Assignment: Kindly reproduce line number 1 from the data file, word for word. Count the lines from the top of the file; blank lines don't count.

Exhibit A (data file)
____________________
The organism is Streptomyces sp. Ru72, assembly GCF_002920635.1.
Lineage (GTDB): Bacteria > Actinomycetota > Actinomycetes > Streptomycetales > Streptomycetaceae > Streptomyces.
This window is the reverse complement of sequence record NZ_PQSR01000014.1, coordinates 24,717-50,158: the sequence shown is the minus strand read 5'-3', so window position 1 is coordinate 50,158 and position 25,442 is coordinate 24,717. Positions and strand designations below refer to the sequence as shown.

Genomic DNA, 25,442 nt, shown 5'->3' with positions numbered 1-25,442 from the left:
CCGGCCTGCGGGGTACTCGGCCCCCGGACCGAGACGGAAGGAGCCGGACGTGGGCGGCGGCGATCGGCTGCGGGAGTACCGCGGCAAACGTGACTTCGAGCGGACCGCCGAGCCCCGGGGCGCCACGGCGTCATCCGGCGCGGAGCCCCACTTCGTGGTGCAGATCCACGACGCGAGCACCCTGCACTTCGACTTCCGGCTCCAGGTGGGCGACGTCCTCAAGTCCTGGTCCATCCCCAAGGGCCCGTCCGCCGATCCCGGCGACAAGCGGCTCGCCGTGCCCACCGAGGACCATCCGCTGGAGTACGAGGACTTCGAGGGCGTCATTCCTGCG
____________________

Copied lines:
The organism is Streptomyces sp. Ru72, assembly GCF_002920635.1.